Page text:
That’s where we’re headed, inexorably – you’d like to know what’s going on with your systems, what your customers or constituents need, or perhaps the latest metrics concerning device utilization trends during business events. And, you’d like this information (all of it, or lots of it) right now, in an easily consumable, visual, semantically-relevant way – to share with your community and to be automatically (or easily) ingested by your other systems or analysis tools. Secure & compliant, fast, portable, standardized if necessary, high quality.
But most of all, you’d like to pay only for the data and the way it’s delivered to you – not for a bunch of information technology products and services, hardware and software. You want data-as-a-service, as a consumer; i.e. explicit data units delivered via affordable service units. (Note the service deployment method might include Database-as-a-Service, i.e. DBaaS).
Or – you’re on the other side – you want to actually build the DaaS capability, to offer DaaS (or, perhaps a better term is a "Data Sharing Service" ) to your constituents or customers – as a provider.
There are three primary and distinct roles to consider, whether you’re building or buying DaaS – regardless of the type or characteristics of data that’s being exchanged; big data, open data, fast data, IoT/IoE data, metadata, microdata, multimedia content, structured, non-structured, semi-structured…ALL DATA.
- The DaaS Consumer – who needs not only to acquire data from somewhere (in a way that shields them from the underlying technology concerns), but also then may use it to develop information apps and services, or repackage the data to share further with others. The consumer assigns and realizes value from the service.
- The DaaS Provider – who actually builds, markets and operates the business service and categorized storefront (or catalog), and brokers or stewards the data quality & availability, data rights, licenses and usage agreements between the consumers and the original data owners. The provider creates, shapes and deploys the opportunities for value-enablement of specific data assets.
- IT Services Management – who design, implement and operate the information and data management infrastructure the DaaS Provider relies upon – and manage the IT component and services portfolio this infrastructure includes. For example the databases, virtualization technologies, data access services, storage and middleware capabilities. (Note that "IT Services Management" may be a wholly 3rd-party role, as well as a role within the DaaS Consumer or Provider organizations – there may be 3 or more IT Services Management domains).
There’s also a less distinct, more broadly relevant role – the DaaS Enabler. a.k.a. the "Enterprise Architect", which can be a person, a role, or an organizational capability. The EA scope includes a heavy focus on enterprise "universal" information management and governance, infused (particularly in the Public Sector) with the currently vogue philosophies of SOA, Open Data, Mobility, Privacy-by-Design (PbD) and Cloud Computing. (Note that DaaS does not have to be delivered via a "cloud" deployment model – it’s equally-applicable delivered as a private data services virtualization platform, for example).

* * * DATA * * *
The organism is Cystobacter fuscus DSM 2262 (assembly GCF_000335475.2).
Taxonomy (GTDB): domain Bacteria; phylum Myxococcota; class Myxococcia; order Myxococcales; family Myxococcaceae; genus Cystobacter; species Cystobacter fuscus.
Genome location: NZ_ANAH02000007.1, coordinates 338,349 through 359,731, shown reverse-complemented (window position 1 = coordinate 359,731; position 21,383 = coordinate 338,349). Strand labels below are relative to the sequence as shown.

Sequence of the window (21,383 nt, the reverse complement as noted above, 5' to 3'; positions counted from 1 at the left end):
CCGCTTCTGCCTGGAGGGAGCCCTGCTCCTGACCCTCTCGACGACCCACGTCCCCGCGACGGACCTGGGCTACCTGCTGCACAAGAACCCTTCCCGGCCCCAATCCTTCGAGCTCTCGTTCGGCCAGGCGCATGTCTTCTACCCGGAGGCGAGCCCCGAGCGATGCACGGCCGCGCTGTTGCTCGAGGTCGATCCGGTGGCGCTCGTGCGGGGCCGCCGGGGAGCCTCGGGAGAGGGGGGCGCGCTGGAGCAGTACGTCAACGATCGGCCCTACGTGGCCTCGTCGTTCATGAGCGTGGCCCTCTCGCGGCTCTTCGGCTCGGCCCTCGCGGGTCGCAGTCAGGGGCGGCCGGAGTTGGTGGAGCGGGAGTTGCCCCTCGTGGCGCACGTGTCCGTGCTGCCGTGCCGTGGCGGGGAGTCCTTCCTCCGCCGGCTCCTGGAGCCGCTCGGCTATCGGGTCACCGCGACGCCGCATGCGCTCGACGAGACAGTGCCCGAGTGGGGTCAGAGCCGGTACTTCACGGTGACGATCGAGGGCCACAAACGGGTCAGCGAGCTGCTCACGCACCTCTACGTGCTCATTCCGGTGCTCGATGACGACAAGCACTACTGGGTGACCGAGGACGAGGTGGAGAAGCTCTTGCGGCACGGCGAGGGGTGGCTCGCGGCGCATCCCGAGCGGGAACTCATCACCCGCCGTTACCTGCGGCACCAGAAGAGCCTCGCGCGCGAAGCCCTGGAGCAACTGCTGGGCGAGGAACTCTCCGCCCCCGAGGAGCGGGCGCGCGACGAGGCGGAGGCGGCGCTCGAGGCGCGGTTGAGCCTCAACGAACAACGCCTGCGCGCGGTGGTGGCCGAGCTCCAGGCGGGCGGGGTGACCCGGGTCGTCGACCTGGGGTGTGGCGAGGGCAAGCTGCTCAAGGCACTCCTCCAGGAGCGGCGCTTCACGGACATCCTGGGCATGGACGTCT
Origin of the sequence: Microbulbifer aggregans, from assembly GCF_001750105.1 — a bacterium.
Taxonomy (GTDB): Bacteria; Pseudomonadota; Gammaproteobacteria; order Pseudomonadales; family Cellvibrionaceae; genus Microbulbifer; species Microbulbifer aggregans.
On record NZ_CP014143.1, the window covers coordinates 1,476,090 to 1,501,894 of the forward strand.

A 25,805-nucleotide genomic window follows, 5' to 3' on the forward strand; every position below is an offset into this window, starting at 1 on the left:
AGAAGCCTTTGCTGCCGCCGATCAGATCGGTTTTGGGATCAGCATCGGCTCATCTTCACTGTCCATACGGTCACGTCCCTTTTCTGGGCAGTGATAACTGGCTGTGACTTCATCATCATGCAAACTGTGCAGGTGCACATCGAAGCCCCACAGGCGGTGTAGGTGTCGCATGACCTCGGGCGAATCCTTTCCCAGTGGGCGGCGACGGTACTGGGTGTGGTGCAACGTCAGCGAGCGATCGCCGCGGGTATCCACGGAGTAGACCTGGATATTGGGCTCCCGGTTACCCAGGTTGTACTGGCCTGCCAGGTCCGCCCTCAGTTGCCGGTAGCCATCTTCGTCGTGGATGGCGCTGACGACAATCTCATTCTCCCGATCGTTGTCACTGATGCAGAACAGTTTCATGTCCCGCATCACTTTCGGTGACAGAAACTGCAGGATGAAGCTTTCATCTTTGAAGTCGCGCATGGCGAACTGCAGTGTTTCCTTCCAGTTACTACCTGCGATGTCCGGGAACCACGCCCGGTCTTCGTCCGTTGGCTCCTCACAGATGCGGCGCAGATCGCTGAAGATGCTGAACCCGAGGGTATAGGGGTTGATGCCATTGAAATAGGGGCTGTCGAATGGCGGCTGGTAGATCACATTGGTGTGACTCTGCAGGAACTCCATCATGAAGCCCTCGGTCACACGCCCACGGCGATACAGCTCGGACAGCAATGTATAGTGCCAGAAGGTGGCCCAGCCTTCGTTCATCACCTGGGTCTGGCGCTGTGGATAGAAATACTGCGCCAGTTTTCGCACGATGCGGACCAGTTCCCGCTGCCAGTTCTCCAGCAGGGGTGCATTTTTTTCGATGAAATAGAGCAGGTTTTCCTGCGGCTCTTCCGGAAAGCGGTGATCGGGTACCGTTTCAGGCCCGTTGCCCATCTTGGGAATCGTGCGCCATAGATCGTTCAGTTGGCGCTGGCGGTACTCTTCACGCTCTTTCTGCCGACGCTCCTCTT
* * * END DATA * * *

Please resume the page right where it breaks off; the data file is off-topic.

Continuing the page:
Information management includes the entire lifecycle of "information as an asset" capabilities in an enterprise, and into the stakeholder ecosystem – from the data sources, their ingest and "staging/data quality", to storage in various repositories and access via information & data services, user interfaces and ultimately information-sharing and digital engagement services. (See more of Oracle’s "Enterprise Information Architecture" ).
The DaaS Enabler (as a person) might be known by other titles, like Chief Data Officer, Chief Information Officer, DaaS Architect, Information Architect – maybe even Chief Innovation Officer (focusing on data assets); regardless of the title, the experience and scope of attention is as mentioned above, coordinated across all three service roles. EA skills are essential, because DaaS enablement includes people, processes, technology and information concerns.
Each service role (Consumer, Provider, IT Management) benefits from the DaaS Enabler, particularly given the fact that the maximum value to be realized by each role’s investment in effort and resources – is collaboratively dependent on the others, and dependent on acknowledgement of proven, trusted, pragmatic enterprise architecture principles.
Oracle is an example of a DaaS Provider – empowering businesses and public sector organizations (i.e. DaaS Consumers) to "use data as a standalone asset and connect with partner data to make smarter decisions. Oracle DaaS is a service in Oracle Cloud that offers the most variety, scale, and connectivity in the industry, including cross-channel, cross-device, and known and anonymous data."
Oracle is also a DaaS Enabler – as an organizational capability, for DaaS Consumers, Providers and IT Services Management. This includes people (Enterprise Architects, supporting organizations and communities), processes (DaaS engineering, deployment and operations models, case studies, tools and business services), technology (DaaS information and device technologies, tools and platforms, hardware and software) and information (data assets, reference architectures, knowledge capital).
Creating or using Data-as-a-Service (DaaS), Big Data-as-a-Service (BDaaS), or any other DaaS initiative, exposed to the public or entirely within your enterprise? Identify your DaaS Enabler(s).